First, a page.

Protect Your Biggest Assets

Ensure your heavy equipment is safe when it’s left unsupervised
Protect Your Biggest Assets
To prevent theft, find ways to avoid leaving equipment unsupervised whenever possible, particularly in remote areas. When equipment is left unattended for lengthy periods of time, however, find ways to make it difficult to move.

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Heavy equipment theft is not only a growing problem in the United States but a costly one. The National Equipment Register estimates that the annual associated price tag is between $300 million and $1 billion. 

With members of organized crime rings involved in many of these heists, it is becoming increasingly difficult to recover items that have already gone missing. The National Insurance Crime Bureau — a not-for-profit organization that partners with insurers and law enforcement agencies to combat insurance fraud and crime — estimates that the recovery rate is less than 20 percent. 

Because of this, prevention is not only important but also essential, and the NICB offers several tips for safeguarding some of your biggest business assets, including excavators, graders and skid-steers. 

Shield your investment

First off, find ways to avoid leaving equipment unsupervised whenever possible, particularly in remote areas. When equipment is left unattended for lengthy periods of time, however, find ways to make it difficult to move.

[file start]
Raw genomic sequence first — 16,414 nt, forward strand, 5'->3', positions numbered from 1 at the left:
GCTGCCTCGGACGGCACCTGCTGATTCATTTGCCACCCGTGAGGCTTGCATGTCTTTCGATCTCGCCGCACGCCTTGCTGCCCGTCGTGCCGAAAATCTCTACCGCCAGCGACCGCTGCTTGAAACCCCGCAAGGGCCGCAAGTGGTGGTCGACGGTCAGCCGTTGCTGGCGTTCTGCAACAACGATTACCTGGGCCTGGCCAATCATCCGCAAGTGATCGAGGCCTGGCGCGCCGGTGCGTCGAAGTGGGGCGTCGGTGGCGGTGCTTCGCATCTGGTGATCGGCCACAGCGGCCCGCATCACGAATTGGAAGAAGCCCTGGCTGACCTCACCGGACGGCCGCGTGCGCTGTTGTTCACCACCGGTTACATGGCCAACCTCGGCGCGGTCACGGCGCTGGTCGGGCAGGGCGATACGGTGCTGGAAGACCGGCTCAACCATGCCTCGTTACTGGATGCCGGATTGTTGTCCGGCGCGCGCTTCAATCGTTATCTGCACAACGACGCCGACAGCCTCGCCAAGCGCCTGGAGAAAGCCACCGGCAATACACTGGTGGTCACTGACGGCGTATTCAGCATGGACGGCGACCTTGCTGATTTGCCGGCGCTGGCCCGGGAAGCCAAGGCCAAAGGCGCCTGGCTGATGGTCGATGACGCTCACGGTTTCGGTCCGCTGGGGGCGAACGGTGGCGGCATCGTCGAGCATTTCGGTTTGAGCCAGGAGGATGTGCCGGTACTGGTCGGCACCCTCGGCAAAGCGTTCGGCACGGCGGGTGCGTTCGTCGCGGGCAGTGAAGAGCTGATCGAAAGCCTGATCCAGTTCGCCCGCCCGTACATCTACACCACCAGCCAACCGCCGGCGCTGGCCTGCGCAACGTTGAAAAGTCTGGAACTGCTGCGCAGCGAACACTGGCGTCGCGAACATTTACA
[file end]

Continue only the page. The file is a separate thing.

Use lockout devices or secure lever controls to keep the equipment in a curved position and prevent it from traveling in a straight line. Machinery can also be clustered together with the more easily transported equipment in the center of the circle and larger pieces surrounding. 

Additional precautionary measures suggested by the NICB include installing an anti-theft device, a hidden fuel shut-off system, or a system that disables the electrical or ignition if universal keys are used. 

Finding an organized way to track all of your heavy equipment is yet another strategy. This should include, at minimum, a photo archive and a log of serial or PIN numbers. 

If you can find ways to mark your equipment and make it clear who owns the machinery, even better. The Ontario Sewer and Watermain Construction Association recommends inscribing your company name on the buckets, boom and frame of your equipment to help police verify who owns the machine and to deter would-be thieves. 

Keep in mind, too, that sometimes it’s not just the heavy machinery they go after, notes Frank Scafidi, director of public affairs with the NICB. “Accessories or tools that are stored in or on a piece of heavy equipment are more easily stolen, which makes securing them more important,” he says. Secure these items in a hardened location such as an alarmed construction site office or on-site steel supply trailer. 

“Bottom line — if it’s visible and accessible, it’s at risk,” Scafidi adds. 

Reduce your risk

Taking a number of preventive steps will take extra time, effort and potentially funds, but it could also save on extra headaches and hefty price tags that stem from the loss of heavy equipment and replacement. 

Working hard to reduce your level of risk might just improve your own bottom line in the long run.



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